I find myself constantly thinking about aspect ratios while processing digital photographs. My two digital cameras each shoot a native 4:3 aspect ratio, yet for each individual image I try to crop it to what seems appropriate. Sometimes they stay 4:3, which places more importance upon vertical aspects of the image than the wider formats, especially where I'm fairly close to some human subject of interest. Other times, an image will get cropped to 3:2, a bit more landscape-like in appearance, especially good for wider urban settings where the horizontal expanse of the cityscape is more important than the sky above and curbside below. At times I'll even crop images to the more severe 16:9 ratio, but not often. I find doing so is more of an attempt at fixing a not-so-successful image, since I rarely compose in-camera with such wide formats in mind.
Which gets to the subject of shooting video. Almost all consumer devices that shoot video now do so only in 16:9, which means that if you wish to make a full-body shot of a person, to fit their full height into the frame, you'll have to step a ways further back, or use a wider angle lens, than if shooting in 4:3. And you'll also have to deal with what's happening to the sides of the subject, because that wide angle of view pulls in distracting elements into your scene that you might not have desired. Having to step further back to fit your subject's height into the frame also means that if you're relying on the camera's onboard microphone to pick up their voice, it will be less distinct. 16:9 simultaneously shows us a wider landscape, while removing the camera person further from the subject. Not necessarily bad, but for certain a different experience.
There remains several other elements of the black and white television experience worth mentioning. One is that the CRT screens were never actually rectangular, more like a super-ellipse, with slightly curved borders and rounded corners. This was an evolution from the early days of TV (in the pre-color days of the 1950s), where the devices' cathode ray tubes were actually round, but the TV cabinet's front bezel masked off the round screen to this somewhat-rectangular-but-still-rounded appearance that became such the norm that it seemed revolutionary at the time when Sony eventually came out with the Trinitron color screen, which was actually more like a cylindrical shape with square corners. This becomes much more noticeable once you've watched modern flat-screen sets and then return once again to an older CRT.
The other quaint aspect to these old televisions is their "klunker" tuners, the round dials that you had to turn ("thunk-thunk-thunk") to change channels, with the round dial along the edge that you pressed in and turned to fine-tune the reception. These sets had two such dials, the top one being for VHF channels (2-13), with a "U" position that then enabled you to tune in the higher UHF channels (originally 14-88, but later 14-69) with a secondary dial that didn't go "thunk-thunk-thunk" as much as it went "clickety-clickety-clickety".
Compared to modern televisions, having individual control knobs for adjusting various qualities of the picture seems very quaint. Both of my B & W sets have individual controls on the front for volume, brightness and contrast, but in the back are additional controls, most commonly a vertical hold knob that protrudes for "easy" access, with recessed controls (requiring a screw driver) for vertical height, horizontal hold and focus. The analogy would be like having a car with a manual choke knob and backup hand-cranked starter, with additional knobs for spark advancement and fuel pressure.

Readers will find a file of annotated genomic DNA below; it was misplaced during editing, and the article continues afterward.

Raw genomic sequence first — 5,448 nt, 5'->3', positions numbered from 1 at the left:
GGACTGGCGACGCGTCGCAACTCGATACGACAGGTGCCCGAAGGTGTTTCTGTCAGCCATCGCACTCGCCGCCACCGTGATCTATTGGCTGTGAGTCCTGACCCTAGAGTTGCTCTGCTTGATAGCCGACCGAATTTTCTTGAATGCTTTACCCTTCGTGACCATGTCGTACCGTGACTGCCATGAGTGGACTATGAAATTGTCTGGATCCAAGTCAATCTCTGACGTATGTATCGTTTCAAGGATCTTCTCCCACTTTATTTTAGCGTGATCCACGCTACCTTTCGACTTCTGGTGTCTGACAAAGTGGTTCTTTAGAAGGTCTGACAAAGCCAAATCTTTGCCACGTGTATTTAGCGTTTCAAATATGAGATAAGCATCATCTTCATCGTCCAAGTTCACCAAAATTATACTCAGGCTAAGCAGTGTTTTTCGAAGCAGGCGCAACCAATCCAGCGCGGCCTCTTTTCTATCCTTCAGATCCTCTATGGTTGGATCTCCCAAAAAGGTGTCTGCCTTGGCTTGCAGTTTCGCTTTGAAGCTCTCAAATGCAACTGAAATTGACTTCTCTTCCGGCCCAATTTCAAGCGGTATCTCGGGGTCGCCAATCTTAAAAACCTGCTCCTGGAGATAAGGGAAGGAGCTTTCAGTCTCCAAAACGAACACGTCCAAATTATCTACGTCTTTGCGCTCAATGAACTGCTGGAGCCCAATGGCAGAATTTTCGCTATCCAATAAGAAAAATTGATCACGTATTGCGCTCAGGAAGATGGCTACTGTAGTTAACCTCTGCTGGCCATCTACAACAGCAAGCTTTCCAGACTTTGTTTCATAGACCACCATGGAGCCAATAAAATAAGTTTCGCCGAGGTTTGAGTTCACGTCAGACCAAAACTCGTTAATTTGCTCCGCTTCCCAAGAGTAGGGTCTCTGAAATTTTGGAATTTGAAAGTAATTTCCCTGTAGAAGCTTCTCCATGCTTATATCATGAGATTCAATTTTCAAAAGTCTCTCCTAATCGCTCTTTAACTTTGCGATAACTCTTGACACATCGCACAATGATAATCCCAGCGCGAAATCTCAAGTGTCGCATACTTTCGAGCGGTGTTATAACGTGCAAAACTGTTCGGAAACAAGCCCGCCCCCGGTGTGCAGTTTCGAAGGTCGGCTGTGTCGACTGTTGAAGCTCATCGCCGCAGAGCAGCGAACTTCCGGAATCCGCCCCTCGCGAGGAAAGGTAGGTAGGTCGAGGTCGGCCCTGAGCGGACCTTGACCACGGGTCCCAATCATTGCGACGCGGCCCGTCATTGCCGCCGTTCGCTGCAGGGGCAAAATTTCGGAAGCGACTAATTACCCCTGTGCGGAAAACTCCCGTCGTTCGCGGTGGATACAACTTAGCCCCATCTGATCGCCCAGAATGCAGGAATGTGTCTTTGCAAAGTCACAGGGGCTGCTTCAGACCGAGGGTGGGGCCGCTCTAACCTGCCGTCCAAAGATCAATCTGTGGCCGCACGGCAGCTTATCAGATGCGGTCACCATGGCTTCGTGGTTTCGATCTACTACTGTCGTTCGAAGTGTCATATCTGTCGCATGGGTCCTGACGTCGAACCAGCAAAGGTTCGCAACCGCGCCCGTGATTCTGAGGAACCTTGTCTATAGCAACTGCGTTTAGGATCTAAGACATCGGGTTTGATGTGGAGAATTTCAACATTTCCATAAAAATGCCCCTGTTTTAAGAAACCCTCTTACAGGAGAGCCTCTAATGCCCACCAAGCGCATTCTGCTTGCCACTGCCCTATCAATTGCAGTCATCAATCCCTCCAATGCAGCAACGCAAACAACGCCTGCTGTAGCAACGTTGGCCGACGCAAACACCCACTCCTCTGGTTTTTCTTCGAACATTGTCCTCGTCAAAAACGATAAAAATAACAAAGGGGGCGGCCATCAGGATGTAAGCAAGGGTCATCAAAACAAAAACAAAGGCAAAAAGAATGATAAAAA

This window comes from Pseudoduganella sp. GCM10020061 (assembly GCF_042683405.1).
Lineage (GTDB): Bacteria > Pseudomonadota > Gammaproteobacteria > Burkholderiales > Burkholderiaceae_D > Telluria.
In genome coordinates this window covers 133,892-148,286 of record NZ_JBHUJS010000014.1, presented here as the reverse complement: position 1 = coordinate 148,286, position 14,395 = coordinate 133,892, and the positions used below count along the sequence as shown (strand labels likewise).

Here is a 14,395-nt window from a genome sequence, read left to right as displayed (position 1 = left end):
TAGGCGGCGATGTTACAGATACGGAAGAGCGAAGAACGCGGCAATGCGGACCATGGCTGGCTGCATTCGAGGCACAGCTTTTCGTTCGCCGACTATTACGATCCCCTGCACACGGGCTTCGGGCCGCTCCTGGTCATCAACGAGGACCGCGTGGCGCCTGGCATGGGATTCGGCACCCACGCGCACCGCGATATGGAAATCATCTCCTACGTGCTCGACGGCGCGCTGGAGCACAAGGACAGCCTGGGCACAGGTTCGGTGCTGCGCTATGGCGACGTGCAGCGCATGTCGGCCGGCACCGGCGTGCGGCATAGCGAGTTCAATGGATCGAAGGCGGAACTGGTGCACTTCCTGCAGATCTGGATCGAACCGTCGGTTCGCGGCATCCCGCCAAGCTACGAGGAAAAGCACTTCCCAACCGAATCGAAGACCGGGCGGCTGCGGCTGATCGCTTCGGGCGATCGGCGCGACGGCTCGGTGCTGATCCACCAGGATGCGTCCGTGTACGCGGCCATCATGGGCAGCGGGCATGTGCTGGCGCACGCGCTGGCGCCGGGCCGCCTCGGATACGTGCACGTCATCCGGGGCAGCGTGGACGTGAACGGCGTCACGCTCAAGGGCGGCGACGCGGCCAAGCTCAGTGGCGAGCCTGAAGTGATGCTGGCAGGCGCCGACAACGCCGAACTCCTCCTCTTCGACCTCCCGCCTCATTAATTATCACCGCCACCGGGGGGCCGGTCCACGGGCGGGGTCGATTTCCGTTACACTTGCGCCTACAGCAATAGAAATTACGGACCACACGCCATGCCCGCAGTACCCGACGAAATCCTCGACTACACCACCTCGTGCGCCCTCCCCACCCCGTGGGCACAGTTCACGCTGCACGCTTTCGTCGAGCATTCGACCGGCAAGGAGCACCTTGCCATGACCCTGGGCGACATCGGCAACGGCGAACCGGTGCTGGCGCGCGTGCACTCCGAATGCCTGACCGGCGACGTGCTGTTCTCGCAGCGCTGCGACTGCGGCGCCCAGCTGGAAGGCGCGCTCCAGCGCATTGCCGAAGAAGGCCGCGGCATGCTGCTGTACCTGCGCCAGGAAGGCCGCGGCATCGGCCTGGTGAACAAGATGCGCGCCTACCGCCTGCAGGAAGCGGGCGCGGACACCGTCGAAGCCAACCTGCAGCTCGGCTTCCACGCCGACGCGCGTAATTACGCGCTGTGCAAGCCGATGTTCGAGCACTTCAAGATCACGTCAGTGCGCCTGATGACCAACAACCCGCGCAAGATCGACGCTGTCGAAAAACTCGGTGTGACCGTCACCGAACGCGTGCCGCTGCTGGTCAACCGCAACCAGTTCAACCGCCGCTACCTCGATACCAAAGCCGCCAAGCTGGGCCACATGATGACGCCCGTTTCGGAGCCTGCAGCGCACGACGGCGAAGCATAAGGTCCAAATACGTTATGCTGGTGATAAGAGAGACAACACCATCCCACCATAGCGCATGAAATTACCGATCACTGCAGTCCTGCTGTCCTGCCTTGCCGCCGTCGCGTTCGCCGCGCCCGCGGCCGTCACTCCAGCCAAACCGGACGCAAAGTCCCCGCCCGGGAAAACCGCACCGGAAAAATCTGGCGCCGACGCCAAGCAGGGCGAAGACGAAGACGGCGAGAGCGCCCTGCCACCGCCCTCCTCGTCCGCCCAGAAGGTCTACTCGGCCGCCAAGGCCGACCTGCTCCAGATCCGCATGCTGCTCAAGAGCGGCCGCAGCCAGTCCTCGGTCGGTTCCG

Interestingly, there's a retro-style revival currently underway with digital cameras, especially from the likes of Fujifilm, who are now known for providing a plethora of mechanical knobs on their cameras, for the direct control of the various exposure functions. Photographers are also now more conscious of having an option for manually focusing their lenses when so desired, and often lament the focus-by-wire slowness intrinsic to modern electronic lenses.
Unlike with photography, however, I don't think there's an actual revival of black and white television, as some hypothetical hipster fad; the BBC article, mentioned above, suggests that these remaining B & W sets in Scotland might simply be a matter of the way many people in rural settings hang onto things more often than in cities, not hindered by the limitations of space or the need to constantly relocate.
Personally, I'd like to pretend that there was this monochrome TV revival fad, since that would imply that I'm, for once, on the forefront of cultural advancement; or perhaps I should revive my dormant Instagram account and begin posting hipster-like images of my quaint mid-20th century television receivers, in the way that camera fondlers love to post "glamour" shots of their shiny metal fetishes, all decked out in leather half-cases and sporting elegant straps. But honestly, there's little to be found elegant in crappy plastic-cased TV sets from decades ago, brown-tinged in old cigarette smoke, perhaps. One gets the sense that these appliances, cranked out of by the millions from factories now long gone, were never intended to be fetish objects or heirlooms, like Leica cameras, but just disposable consumer products, soon to be obsoleted and replaced by next year's New Model, ad infinitum. Which reminds me of the way cell phones are marketed today; the more things change, the more they stay the same.